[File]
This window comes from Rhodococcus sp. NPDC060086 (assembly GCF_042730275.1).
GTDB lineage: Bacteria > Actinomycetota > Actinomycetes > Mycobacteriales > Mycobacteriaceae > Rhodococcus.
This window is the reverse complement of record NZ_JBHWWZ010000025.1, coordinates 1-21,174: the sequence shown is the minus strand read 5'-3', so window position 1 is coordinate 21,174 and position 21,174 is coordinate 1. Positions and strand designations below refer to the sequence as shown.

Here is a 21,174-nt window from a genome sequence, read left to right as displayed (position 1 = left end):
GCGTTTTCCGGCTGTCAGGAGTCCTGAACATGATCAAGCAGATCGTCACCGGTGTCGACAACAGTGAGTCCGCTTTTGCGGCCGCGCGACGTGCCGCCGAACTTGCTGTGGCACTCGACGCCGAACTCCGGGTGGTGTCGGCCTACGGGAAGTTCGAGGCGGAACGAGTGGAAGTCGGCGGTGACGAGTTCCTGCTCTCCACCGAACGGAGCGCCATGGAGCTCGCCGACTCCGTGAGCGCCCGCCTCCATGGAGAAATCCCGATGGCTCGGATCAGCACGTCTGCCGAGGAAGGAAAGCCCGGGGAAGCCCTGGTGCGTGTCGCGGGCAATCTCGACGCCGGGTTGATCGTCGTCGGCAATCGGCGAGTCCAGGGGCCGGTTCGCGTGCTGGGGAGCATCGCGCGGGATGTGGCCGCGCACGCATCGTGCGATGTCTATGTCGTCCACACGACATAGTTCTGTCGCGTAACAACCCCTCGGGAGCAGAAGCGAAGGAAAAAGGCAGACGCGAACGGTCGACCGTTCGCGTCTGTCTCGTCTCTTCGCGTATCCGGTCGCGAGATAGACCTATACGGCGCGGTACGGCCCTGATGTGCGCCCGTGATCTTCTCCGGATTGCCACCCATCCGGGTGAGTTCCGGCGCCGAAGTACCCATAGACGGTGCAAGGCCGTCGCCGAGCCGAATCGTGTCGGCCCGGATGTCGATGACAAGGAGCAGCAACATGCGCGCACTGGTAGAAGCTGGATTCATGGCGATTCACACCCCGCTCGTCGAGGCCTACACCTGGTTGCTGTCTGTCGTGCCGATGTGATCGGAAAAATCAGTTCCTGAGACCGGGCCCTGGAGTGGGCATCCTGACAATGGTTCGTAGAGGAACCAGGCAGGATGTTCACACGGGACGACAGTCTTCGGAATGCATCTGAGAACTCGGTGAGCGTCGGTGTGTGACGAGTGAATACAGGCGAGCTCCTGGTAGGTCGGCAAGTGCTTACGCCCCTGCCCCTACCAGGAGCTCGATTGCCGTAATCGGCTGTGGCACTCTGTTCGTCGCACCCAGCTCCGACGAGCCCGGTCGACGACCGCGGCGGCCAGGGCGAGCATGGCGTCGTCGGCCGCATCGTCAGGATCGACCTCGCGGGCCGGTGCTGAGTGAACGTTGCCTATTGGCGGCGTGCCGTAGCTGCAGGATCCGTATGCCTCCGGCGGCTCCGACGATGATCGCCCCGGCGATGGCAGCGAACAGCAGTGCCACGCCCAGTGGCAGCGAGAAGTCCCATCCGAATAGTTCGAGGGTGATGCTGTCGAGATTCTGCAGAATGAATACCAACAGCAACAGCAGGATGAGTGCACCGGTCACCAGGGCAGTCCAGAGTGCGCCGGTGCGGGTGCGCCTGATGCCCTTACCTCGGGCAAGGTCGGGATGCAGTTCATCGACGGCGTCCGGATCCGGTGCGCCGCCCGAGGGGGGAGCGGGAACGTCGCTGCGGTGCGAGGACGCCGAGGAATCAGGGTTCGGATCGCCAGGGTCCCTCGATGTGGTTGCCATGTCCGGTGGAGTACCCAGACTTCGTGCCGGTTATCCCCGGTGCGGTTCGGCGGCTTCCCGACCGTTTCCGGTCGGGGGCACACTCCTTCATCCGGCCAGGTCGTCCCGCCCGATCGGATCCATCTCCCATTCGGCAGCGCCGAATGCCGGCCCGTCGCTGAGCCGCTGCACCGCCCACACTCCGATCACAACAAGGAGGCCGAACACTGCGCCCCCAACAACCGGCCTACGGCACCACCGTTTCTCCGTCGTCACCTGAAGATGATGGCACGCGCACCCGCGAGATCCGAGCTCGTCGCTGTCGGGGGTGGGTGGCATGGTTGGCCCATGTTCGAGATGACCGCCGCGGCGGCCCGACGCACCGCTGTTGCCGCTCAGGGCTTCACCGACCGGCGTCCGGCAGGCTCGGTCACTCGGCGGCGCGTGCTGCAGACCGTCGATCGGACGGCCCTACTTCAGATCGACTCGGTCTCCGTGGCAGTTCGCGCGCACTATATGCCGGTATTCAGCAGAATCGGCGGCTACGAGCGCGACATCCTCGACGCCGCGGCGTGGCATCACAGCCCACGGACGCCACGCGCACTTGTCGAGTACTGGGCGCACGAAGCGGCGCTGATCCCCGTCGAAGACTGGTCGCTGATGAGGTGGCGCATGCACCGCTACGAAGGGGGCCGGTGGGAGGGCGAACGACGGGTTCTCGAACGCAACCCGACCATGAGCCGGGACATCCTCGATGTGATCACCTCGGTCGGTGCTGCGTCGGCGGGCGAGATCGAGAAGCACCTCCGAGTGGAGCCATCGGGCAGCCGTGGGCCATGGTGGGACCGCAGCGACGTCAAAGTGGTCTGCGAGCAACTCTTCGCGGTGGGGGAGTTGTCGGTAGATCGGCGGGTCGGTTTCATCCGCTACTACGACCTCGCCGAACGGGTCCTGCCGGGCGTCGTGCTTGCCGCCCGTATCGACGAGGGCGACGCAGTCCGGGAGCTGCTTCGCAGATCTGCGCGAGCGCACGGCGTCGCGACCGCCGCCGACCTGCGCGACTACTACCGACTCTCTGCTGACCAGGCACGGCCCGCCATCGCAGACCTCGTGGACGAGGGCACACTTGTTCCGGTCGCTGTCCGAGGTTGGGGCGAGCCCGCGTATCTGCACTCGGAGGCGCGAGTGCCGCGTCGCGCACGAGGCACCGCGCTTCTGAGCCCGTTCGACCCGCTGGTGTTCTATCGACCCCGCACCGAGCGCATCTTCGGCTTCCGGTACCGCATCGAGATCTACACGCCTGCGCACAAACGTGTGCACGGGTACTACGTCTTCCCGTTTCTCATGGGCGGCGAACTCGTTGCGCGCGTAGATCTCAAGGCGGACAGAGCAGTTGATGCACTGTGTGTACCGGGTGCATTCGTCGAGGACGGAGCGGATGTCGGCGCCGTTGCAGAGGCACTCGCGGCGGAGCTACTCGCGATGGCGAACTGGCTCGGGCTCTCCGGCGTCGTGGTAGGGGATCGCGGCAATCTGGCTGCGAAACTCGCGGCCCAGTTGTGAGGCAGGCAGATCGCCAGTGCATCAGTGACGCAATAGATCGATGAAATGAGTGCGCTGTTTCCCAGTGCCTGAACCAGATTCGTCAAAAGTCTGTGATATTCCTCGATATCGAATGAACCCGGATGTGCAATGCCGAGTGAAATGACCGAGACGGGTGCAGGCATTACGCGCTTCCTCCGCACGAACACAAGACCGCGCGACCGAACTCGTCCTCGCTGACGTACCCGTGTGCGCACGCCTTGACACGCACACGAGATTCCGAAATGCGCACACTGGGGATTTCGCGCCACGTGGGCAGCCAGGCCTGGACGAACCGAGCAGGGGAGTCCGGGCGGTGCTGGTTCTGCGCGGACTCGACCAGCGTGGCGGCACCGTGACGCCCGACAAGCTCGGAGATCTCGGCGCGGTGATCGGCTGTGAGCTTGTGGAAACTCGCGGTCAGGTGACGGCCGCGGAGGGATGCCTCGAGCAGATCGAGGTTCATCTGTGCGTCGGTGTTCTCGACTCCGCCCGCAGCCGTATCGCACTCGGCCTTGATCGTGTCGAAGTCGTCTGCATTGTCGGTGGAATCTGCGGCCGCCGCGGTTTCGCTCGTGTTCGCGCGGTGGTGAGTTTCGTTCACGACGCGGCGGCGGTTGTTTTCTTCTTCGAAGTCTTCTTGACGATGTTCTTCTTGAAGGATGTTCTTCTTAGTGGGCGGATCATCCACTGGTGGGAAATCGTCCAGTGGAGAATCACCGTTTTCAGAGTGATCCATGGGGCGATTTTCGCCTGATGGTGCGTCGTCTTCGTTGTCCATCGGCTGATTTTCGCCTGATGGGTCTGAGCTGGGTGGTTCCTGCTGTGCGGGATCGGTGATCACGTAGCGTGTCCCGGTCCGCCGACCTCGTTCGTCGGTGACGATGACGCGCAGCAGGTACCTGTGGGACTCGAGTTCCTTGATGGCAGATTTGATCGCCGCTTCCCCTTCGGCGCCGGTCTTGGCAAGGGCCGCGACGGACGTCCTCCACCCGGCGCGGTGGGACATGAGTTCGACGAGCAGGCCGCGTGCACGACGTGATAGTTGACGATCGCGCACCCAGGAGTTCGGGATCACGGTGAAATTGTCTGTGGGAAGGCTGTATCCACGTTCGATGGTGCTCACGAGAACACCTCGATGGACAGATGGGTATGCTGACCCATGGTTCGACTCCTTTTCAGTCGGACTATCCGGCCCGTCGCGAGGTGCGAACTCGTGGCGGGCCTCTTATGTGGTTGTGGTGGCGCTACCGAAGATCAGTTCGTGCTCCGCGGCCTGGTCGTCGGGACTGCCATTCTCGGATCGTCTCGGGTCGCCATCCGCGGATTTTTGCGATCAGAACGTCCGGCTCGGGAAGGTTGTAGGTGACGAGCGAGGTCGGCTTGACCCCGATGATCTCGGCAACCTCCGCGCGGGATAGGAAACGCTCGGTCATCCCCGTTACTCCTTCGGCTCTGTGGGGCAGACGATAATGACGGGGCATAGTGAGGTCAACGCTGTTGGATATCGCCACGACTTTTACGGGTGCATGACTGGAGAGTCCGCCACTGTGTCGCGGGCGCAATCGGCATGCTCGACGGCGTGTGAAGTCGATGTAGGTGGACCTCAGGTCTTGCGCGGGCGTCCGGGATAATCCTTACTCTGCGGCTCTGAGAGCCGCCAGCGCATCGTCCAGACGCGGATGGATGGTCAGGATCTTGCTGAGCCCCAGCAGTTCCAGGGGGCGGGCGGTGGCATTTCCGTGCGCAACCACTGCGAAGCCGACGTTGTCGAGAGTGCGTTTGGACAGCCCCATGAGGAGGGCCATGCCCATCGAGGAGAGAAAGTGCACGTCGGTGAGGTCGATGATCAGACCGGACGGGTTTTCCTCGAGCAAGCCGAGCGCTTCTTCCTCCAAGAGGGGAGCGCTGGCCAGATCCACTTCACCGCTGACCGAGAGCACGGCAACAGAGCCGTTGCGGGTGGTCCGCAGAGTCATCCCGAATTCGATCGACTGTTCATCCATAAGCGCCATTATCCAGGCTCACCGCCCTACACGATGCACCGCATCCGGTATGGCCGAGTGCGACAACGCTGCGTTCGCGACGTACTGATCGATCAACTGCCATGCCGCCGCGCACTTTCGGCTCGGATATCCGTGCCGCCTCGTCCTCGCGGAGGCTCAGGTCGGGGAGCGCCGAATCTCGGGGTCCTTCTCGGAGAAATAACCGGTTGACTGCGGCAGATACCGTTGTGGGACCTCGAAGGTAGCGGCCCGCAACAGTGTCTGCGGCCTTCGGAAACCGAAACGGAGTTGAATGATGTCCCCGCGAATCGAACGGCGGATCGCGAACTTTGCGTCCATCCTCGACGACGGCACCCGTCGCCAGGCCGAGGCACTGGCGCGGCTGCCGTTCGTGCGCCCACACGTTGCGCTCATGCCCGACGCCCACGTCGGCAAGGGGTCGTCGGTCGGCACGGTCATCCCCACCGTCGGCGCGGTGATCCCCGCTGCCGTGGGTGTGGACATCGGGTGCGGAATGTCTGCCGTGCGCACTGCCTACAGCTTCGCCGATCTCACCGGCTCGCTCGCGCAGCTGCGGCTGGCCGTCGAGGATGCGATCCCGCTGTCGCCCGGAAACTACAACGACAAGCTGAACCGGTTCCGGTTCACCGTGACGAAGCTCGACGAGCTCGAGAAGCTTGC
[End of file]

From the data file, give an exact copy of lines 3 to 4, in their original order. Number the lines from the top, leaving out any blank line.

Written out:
This window is the reverse complement of record NZ_JBHWWZ010000025.1, coordinates 1-21,174: the sequence shown is the minus strand read 5'-3', so window position 1 is coordinate 21,174 and position 21,174 is coordinate 1. Positions and strand designations below refer to the sequence as shown.

Here is a 21,174-nt window from a genome sequence, read left to right as displayed (position 1 = left end):